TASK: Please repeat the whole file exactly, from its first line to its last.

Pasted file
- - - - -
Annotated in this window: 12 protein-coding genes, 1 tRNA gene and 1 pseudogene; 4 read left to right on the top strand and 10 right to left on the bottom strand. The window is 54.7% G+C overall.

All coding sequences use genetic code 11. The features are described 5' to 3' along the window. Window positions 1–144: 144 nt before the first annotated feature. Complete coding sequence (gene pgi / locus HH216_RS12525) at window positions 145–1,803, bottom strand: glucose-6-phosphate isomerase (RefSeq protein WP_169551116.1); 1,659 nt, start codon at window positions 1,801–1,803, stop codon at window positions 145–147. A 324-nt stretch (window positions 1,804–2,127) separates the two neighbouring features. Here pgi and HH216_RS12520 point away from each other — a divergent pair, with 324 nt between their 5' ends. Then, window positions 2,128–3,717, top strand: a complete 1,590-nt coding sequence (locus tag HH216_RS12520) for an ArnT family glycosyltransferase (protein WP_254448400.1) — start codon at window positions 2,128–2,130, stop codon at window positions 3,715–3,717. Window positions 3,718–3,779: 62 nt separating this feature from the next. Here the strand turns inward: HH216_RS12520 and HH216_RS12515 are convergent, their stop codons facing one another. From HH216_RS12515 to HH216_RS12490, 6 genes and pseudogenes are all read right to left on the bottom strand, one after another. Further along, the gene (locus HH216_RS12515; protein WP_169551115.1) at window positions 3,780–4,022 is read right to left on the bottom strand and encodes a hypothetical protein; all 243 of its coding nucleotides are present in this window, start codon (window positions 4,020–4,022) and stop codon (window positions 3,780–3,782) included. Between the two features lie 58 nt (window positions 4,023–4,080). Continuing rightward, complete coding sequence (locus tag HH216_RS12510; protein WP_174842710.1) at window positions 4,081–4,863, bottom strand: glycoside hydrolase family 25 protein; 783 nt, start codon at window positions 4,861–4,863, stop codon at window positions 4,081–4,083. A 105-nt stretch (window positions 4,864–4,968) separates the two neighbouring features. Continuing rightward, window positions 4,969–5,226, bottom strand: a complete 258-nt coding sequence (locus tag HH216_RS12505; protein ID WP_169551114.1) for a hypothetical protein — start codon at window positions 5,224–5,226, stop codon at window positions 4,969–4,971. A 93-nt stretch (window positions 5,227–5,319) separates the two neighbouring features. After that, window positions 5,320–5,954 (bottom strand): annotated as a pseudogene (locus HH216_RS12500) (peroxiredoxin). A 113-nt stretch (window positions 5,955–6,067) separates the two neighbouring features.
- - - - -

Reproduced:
Annotated in this window: 12 protein-coding genes, 1 tRNA gene and 1 pseudogene; 4 read left to right on the top strand and 10 right to left on the bottom strand. The window is 54.7% G+C overall.

All coding sequences use genetic code 11. The features are described 5' to 3' along the window. Window positions 1–144: 144 nt before the first annotated feature. Complete coding sequence (gene pgi / locus HH216_RS12525) at window positions 145–1,803, bottom strand: glucose-6-phosphate isomerase (RefSeq protein WP_169551116.1); 1,659 nt, start codon at window positions 1,801–1,803, stop codon at window positions 145–147. A 324-nt stretch (window positions 1,804–2,127) separates the two neighbouring features. Here pgi and HH216_RS12520 point away from each other — a divergent pair, with 324 nt between their 5' ends. Then, window positions 2,128–3,717, top strand: a complete 1,590-nt coding sequence (locus tag HH216_RS12520) for an ArnT family glycosyltransferase (protein WP_254448400.1) — start codon at window positions 2,128–2,130, stop codon at window positions 3,715–3,717. Window positions 3,718–3,779: 62 nt separating this feature from the next. Here the strand turns inward: HH216_RS12520 and HH216_RS12515 are convergent, their stop codons facing one another. From HH216_RS12515 to HH216_RS12490, 6 genes and pseudogenes are all read right to left on the bottom strand, one after another. Further along, the gene (locus HH216_RS12515; protein WP_169551115.1) at window positions 3,780–4,022 is read right to left on the bottom strand and encodes a hypothetical protein; all 243 of its coding nucleotides are present in this window, start codon (window positions 4,020–4,022) and stop codon (window positions 3,780–3,782) included. Between the two features lie 58 nt (window positions 4,023–4,080). Continuing rightward, complete coding sequence (locus tag HH216_RS12510; protein WP_174842710.1) at window positions 4,081–4,863, bottom strand: glycoside hydrolase family 25 protein; 783 nt, start codon at window positions 4,861–4,863, stop codon at window positions 4,081–4,083. A 105-nt stretch (window positions 4,864–4,968) separates the two neighbouring features. Continuing rightward, window positions 4,969–5,226, bottom strand: a complete 258-nt coding sequence (locus tag HH216_RS12505; protein ID WP_169551114.1) for a hypothetical protein — start codon at window positions 5,224–5,226, stop codon at window positions 4,969–4,971. A 93-nt stretch (window positions 5,227–5,319) separates the two neighbouring features. After that, window positions 5,320–5,954 (bottom strand): annotated as a pseudogene (locus HH216_RS12500) (peroxiredoxin). A 113-nt stretch (window positions 5,955–6,067) separates the two neighbouring features.